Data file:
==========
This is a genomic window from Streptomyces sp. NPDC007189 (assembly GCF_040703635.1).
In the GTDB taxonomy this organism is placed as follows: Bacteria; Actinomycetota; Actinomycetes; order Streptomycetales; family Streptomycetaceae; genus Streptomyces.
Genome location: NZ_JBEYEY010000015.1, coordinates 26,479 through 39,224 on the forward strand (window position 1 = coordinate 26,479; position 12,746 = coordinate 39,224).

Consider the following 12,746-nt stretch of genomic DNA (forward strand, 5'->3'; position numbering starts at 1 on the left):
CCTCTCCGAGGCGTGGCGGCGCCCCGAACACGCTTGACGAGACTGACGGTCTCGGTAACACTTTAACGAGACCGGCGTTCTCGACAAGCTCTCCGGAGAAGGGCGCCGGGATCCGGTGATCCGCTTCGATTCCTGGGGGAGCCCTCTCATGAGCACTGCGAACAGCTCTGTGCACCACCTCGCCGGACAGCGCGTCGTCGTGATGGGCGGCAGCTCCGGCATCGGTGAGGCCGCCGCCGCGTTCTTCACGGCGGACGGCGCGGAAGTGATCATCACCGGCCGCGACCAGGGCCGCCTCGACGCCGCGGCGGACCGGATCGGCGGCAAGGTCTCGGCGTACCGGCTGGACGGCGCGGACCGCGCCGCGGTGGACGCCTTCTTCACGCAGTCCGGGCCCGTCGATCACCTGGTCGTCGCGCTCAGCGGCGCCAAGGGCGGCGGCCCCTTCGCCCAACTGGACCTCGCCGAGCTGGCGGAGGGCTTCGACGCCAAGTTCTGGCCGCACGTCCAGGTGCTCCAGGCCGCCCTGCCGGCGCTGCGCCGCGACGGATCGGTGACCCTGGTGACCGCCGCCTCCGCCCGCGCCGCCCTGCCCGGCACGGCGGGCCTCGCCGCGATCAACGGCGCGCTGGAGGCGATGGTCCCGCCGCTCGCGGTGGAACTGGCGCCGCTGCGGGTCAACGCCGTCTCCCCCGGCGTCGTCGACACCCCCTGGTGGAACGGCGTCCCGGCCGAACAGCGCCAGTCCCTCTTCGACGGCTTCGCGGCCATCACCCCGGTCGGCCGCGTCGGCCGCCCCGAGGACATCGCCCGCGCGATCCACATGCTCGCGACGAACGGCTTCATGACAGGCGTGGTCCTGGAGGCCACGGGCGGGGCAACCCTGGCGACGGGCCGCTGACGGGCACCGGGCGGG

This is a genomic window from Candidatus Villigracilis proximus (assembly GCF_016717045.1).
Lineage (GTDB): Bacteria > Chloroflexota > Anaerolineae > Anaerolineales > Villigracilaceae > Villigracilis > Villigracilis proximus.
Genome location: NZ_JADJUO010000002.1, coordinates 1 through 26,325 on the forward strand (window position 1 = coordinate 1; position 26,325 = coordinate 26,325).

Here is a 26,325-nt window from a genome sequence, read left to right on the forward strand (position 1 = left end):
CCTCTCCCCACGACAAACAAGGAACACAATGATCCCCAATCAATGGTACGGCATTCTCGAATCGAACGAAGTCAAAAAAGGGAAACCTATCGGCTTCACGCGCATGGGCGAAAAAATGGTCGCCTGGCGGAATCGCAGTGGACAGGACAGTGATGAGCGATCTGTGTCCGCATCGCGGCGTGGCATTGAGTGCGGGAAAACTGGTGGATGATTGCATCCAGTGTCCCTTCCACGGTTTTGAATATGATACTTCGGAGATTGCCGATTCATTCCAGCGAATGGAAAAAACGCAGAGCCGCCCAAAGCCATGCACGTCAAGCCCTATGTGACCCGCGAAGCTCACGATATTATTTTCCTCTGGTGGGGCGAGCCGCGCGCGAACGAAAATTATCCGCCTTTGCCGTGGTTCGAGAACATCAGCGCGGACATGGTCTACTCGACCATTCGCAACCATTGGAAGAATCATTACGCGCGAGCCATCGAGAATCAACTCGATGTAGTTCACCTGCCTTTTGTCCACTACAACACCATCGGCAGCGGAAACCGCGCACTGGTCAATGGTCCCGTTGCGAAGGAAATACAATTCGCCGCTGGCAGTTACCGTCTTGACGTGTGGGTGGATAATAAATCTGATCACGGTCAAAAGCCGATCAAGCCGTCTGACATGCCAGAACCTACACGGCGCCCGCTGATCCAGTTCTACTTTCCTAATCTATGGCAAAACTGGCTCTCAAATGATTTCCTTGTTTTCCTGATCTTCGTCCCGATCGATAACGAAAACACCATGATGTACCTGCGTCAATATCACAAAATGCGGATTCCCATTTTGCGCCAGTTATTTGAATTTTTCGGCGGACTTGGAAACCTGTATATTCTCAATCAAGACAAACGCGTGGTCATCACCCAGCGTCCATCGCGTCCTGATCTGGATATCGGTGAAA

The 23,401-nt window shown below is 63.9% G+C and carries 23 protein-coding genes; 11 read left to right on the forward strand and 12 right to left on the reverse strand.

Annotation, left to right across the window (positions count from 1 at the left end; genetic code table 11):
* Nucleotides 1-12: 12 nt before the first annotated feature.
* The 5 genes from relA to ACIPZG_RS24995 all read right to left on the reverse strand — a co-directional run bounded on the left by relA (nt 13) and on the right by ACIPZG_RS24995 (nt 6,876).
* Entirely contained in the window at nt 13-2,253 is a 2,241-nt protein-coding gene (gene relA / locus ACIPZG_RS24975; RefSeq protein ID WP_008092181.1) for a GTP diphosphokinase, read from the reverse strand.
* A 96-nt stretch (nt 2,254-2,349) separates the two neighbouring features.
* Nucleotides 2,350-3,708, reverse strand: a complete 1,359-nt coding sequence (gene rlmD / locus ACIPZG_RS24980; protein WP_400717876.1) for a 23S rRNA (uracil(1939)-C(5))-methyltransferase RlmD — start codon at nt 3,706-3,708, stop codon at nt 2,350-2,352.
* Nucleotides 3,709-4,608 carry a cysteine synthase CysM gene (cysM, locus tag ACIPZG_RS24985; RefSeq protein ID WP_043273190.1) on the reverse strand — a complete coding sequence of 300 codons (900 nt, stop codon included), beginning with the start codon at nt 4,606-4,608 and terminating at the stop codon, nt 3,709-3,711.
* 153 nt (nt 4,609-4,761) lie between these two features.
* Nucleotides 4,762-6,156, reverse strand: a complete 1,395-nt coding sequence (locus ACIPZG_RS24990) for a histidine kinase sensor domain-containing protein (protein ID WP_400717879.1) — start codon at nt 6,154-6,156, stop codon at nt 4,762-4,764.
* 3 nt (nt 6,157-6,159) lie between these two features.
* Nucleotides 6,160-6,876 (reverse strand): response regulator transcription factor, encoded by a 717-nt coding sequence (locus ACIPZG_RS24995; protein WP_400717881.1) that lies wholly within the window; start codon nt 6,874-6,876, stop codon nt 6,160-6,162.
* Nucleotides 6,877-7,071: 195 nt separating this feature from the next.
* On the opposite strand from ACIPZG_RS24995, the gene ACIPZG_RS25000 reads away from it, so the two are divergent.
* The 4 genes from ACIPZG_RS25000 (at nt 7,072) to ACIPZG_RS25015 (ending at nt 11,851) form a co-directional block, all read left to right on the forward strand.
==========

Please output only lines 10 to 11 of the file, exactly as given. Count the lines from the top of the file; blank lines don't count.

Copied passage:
CCTCTCCCCACGACAAACAAGGAACACAATGATCCCCAATCAATGGTACGGCATTCTCGAATCGAACGAAGTCAAAAAAGGGAAACCTATCGGCTTCACGCGCATGGGCGAAAAAATGGTCGCCTGGCGGAATCGCAGTGGACAGGACAGTGATGAGCGATCTGTGTCCGCATCGCGGCGTGGCATTGAGTGCGGGAAAACTGGTGGATGATTGCATCCAGTGTCCCTTCCACGGTTTTGAATATGATACTTCGGAGATTGCCGATTCATTCCAGCGAATGGAAAAAACGCAGAGCCGCCCAAAGCCATGCACGTCAAGCCCTATGTGACCCGCGAAGCTCACGATATTATTTTCCTCTGGTGGGGCGAGCCGCGCGCGAACGAAAATTATCCGCCTTTGCCGTGGTTCGAGAACATCAGCGCGGACATGGTCTACTCGACCATTCGCAACCATTGGAAGAATCATTACGCGCGAGCCATCGAGAATCAACTCGATGTAGTTCACCTGCCTTTTGTCCACTACAACACCATCGGCAGCGGAAACCGCGCACTGGTCAATGGTCCCGTTGCGAAGGAAATACAATTCGCCGCTGGCAGTTACCGTCTTGACGTGTGGGTGGATAATAAATCTGATCACGGTCAAAAGCCGATCAAGCCGTCTGACATGCCAGAACCTACACGGCGCCCGCTGATCCAGTTCTACTTTCCTAATCTATGGCAAAACTGGCTCTCAAATGATTTCCTTGTTTTCCTGATCTTCGTCCCGATCGATAACGAAAACACCATGATGTACCTGCGTCAATATCACAAAATGCGGATTCCCATTTTGCGCCAGTTATTTGAATTTTTCGGCGGACTTGGAAACCTGTATATTCTCAATCAAGACAAACGCGTGGTCATCACCCAGCGTCCATCGCGTCCTGATCTGGATATCGGTGAAA

The 23,401-nt window shown below is 63.9% G+C and carries 23 protein-coding genes; 11 read left to right on the forward strand and 12 right to left on the reverse strand.